HMRC names and shames tax avoidance schemes

Tax avoidance schemes have been named for the first time by HM Revenue & Customs (HMRC) on the government agency’s website.

HMRC has advised anyone involved in Absolute Outsourcing’s or Purple Pay Ltd’s Equity Participation Scheme to withdraw from them as soon as possible to prevent building up a large tax bill.

This is the first time HMRC has used new powers to name tax avoidance schemes and their promoters as part of a campaign to warn the public not to get caught up in tax avoidance.

Mary Aiston, HMRC’s director of counter avoidance, said: “New legal powers allow us to name promoters and the schemes they peddle much faster, and this announcement is just the first step. But we need the public to be vigilant, and that’s why we’re also helping people identify, and steer clear, of these schemes through our Tax Avoidance – Don’t Get Caught Out campaign.”

The two named schemes are:

  • Absolute Outsourcing, of Foerster Chambers, Todd Street, Bury, Greater Manchester. Recruiter was unsuccessful at reaching the company. Persons with significant control in the company, according to documents in the public domain, are Calum Rutherford of Birkenhead and John Vernon of London. 
  • Equity Participation Scheme (EPS), promoted by Purple Pay Ltd (PPL), of Gracechurch Street, London. PPL was known as Cetrolink Ltd from 2014-19. Its website was down for maintenance when Recruiter tried to contact the company for comment.

Both schemes involve individuals agreeing an employment contract and working as a contractor, the HMRC statement said. The schemes pay contractors the National Minimum Wage, with the remainder of their wage paid through a loan to try to avoid National Insurance and Income Tax.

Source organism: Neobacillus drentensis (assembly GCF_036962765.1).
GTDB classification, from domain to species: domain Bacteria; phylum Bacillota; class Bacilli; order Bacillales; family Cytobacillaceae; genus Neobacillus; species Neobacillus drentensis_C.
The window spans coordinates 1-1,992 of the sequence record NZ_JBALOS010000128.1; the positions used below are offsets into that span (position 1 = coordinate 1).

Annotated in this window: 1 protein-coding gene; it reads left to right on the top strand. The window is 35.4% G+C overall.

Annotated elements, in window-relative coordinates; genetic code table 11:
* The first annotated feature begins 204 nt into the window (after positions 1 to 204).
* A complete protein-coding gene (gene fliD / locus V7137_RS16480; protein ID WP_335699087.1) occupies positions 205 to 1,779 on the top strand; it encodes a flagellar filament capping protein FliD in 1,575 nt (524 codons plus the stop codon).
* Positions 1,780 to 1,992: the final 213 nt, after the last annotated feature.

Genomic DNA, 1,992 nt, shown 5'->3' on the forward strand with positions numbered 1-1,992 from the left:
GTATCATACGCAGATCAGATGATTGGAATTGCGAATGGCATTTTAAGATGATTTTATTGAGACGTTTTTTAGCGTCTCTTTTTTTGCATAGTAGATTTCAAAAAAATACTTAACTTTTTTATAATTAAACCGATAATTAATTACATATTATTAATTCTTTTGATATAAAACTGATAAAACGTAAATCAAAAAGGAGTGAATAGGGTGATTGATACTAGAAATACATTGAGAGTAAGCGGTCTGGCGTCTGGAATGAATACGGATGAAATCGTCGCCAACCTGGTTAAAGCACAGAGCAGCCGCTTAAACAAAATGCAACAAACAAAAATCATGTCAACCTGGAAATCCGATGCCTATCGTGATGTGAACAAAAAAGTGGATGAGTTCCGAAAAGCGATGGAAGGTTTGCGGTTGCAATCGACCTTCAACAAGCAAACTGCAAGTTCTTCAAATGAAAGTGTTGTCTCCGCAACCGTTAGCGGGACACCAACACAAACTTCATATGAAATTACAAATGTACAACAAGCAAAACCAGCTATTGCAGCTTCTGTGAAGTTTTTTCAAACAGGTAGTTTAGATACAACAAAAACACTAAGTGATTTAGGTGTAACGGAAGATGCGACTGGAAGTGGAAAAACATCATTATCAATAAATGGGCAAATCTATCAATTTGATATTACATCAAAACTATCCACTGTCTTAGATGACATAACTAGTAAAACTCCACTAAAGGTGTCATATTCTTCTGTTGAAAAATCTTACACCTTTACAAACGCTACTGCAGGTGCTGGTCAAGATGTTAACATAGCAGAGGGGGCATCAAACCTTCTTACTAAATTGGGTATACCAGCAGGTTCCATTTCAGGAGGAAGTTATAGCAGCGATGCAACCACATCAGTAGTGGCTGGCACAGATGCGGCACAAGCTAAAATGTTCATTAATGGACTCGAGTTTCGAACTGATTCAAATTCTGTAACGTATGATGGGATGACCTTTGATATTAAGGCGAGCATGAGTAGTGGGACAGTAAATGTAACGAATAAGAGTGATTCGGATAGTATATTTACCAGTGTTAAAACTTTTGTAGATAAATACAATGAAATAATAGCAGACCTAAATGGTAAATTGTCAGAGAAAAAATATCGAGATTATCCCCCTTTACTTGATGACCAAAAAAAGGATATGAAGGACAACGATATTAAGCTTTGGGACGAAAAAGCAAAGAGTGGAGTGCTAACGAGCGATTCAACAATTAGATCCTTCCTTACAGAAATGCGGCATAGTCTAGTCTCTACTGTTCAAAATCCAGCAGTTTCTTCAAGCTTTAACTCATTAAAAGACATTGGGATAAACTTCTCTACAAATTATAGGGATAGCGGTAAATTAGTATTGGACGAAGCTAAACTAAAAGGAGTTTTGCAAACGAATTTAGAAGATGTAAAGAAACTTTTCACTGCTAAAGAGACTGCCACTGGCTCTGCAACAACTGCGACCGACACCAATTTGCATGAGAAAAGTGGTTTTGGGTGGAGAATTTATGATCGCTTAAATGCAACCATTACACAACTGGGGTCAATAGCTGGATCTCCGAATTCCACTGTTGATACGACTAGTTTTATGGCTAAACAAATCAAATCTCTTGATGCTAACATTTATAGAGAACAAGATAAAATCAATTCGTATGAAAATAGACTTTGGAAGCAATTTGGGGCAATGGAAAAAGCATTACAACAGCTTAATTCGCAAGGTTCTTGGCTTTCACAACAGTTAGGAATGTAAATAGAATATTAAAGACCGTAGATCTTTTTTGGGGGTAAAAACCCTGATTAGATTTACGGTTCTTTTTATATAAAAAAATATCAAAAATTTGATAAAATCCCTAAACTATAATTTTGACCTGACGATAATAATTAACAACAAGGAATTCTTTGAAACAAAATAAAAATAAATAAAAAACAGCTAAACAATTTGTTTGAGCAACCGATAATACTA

By releasing the details of these schemes, HMRC said it is letting taxpayers know as early as possible so they can “steer clear of them or exit them”.

The government agency went on to say HMRC will also “regularly” update the list by publishing the details of other tax avoidance schemes and their promoters. 

However, HMRC warned: “If a tax avoidance scheme is not shown in the list, this does not mean that the scheme works or is in any way approved by HMRC.”

Naming avoidance promoters is one of a number of measures that HMRC is using to help people identify avoidance schemes as a part of the Tax Avoidance – Don’t Get Caught Out campaign.

Commenting on the HMRC move, Crawford Temple, CEO of Professional Passport, the UK's largest independent assessor of payment intermediary compliance, said: "Whilst this is a step in the right direction, as we have said many times, we believe that HMRC's focus on pursuing workers is the wrong strategy and simply serves to incentivise the promoters of these arrangements.

“HMRC should be chasing up the tax recovery from the promoters of these dodgy schemes not innocent workers. HMRC should be using its powers under security notices to seek funds from the companies to protect their position on underpaid taxes.

“Seeking underpaid tax from contractors serves to fuel the growth of disguised remuneration schemes as the promoters get to keep their share of the money they make. We know that there are many schemes operating and let's hope that naming and shaming two of them is just the start with many more to follow quickly. This could then send a message to other promoters that HMRC is hot on their tails.”

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